On Tuesday the subcommittee of the House Government Reform Committee heard testimony indicating that persistent equipment problems, lack of communication between lab inspection agencies, and whistle-blower complaints that were ignored were to blame for suspect HIV and hepatitis test results issued by Maryland General Hospital. The hospital's lab sent nearly 460 questionable results to patients. Those testifying included the maker of the equipment used in the tests, the head of an accrediting agency that gave the lab a top rating even as the bad results were being produced, and a former hospital employee who alerted the state to the problems.
Maryland health secretary Nelson Sabatini said the four different organizations responsible for lab oversight rarely share information and have different approaches to inspection and enforcement. In Maryland General's case, all "dropped the ball," Sabatini said.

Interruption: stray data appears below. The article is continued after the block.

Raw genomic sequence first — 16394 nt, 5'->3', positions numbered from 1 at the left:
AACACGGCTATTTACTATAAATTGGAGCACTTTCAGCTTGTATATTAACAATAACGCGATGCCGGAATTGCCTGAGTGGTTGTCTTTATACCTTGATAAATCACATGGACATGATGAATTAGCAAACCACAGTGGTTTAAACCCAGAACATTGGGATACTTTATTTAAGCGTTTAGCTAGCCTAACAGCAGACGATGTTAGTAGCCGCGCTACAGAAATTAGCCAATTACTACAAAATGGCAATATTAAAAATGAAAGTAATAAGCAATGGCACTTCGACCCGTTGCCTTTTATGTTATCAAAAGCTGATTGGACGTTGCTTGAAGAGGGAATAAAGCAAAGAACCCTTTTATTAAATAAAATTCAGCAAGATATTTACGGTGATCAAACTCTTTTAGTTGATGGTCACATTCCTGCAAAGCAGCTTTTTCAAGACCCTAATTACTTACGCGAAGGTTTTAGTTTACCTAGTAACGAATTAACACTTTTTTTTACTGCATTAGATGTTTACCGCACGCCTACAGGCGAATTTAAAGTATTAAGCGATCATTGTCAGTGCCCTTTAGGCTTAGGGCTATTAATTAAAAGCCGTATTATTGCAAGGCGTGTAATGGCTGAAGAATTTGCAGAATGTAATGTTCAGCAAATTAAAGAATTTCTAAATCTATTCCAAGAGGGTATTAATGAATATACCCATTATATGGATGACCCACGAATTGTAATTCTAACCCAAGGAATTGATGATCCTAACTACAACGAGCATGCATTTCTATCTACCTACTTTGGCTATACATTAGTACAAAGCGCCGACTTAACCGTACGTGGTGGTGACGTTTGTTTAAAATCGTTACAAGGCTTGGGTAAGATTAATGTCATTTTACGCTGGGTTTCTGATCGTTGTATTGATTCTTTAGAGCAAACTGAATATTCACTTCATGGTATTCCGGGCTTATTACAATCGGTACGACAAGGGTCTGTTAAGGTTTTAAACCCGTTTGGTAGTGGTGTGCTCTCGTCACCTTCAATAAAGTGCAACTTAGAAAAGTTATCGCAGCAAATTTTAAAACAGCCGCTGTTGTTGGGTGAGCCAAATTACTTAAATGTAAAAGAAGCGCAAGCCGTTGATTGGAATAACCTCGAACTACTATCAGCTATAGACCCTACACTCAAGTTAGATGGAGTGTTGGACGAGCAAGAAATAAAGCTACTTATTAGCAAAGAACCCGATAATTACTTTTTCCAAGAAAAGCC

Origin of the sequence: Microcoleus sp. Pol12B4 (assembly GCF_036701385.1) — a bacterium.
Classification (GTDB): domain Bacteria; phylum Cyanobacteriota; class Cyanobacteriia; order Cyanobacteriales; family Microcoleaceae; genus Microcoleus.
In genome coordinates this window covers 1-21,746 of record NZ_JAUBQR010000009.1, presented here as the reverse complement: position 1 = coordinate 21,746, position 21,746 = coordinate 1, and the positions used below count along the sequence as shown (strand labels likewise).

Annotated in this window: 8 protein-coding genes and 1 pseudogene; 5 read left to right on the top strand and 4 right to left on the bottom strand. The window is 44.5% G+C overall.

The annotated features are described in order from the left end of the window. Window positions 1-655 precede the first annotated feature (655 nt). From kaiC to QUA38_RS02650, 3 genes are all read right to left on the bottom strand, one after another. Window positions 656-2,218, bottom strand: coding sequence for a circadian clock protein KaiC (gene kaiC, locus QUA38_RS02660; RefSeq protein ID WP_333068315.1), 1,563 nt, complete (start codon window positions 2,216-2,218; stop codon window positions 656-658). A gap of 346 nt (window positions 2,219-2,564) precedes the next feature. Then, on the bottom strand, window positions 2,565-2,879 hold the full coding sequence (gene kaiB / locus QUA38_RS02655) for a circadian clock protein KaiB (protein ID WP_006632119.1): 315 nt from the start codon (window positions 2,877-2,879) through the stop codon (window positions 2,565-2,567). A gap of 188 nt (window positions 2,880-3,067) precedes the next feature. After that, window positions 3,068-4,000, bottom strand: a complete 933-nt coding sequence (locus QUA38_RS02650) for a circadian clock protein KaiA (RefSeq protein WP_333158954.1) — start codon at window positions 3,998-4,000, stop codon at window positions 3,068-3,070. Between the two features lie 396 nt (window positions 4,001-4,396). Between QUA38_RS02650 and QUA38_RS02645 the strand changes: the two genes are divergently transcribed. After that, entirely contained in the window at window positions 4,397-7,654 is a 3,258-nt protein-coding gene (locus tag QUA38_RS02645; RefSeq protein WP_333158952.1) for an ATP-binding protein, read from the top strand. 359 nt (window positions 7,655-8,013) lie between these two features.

According to Rep. Elijah Cummings (D-Md.), who organized the session, the consensus is that changes may be needed as to how hospital labs are monitored to ensure that more information is shared among agencies. In addition, the testing machines--about 170 of which are in use nationwide--need more scrutiny, he said. "The Maryland General Hospital situation is just the tip of the iceberg that has national implications," Cummings said.
More than 2,000 patients were retested as a result of the problems, and 99.6% of the HIV tests were correct, said Edmond Notebaert, president of the university medical system. Maryland General's president and two top lab officials were fired because of the problems. (AP)